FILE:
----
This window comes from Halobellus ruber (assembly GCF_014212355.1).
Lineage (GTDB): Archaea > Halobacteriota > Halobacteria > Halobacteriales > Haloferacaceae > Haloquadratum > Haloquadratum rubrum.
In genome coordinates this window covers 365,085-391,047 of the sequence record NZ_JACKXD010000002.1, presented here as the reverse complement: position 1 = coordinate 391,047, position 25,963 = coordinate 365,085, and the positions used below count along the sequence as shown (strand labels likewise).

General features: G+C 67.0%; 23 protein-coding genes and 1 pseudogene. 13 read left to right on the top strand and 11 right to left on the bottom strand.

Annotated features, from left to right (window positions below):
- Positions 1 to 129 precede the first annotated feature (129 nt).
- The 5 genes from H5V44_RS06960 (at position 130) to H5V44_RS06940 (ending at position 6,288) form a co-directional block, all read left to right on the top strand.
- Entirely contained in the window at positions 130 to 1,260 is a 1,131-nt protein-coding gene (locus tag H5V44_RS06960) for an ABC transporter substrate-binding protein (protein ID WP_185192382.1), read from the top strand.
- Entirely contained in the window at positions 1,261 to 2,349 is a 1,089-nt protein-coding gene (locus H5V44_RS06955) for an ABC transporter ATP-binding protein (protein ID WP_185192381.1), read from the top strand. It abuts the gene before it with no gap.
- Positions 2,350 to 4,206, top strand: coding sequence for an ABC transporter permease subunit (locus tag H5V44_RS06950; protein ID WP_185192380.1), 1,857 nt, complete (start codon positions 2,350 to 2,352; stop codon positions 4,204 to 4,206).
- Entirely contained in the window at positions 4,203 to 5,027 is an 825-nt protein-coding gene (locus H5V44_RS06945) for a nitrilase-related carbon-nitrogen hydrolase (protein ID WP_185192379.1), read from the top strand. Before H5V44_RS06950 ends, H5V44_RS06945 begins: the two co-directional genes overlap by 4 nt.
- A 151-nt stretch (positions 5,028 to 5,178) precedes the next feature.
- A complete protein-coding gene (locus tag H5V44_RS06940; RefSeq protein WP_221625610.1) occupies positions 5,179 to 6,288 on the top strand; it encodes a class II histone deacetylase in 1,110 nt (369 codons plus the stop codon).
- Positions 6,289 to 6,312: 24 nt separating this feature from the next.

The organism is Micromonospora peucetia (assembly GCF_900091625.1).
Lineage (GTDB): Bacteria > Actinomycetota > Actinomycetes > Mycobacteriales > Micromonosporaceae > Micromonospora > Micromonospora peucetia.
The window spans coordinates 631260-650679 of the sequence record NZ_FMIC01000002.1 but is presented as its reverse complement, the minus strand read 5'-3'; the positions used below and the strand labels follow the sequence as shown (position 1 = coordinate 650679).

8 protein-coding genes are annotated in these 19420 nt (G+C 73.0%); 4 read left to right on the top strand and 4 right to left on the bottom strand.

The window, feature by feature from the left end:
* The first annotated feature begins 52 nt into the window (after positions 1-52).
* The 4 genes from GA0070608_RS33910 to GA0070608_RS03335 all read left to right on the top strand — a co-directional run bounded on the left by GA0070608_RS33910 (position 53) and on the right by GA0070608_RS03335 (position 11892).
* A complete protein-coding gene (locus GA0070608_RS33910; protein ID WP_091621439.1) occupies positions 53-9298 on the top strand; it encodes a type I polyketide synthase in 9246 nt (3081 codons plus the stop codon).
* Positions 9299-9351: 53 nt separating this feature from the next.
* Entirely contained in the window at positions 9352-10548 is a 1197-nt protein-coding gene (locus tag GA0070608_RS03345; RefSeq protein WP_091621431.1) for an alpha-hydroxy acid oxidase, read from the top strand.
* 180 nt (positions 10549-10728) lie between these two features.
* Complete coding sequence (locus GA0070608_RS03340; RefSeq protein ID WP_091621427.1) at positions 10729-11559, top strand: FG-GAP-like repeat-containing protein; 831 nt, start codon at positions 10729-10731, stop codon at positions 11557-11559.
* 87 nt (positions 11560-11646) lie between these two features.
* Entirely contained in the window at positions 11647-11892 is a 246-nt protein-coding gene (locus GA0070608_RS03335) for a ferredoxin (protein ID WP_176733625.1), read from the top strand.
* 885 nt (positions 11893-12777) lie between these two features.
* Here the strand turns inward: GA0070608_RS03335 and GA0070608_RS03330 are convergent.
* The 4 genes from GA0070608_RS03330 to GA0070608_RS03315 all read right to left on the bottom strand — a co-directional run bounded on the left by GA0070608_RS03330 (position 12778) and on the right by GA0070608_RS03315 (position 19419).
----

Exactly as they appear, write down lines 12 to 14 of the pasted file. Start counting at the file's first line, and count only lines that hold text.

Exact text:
- A 151-nt stretch (positions 5,028 to 5,178) precedes the next feature.
- A complete protein-coding gene (locus tag H5V44_RS06940; RefSeq protein WP_221625610.1) occupies positions 5,179 to 6,288 on the top strand; it encodes a class II histone deacetylase in 1,110 nt (369 codons plus the stop codon).
- Positions 6,289 to 6,312: 24 nt separating this feature from the next.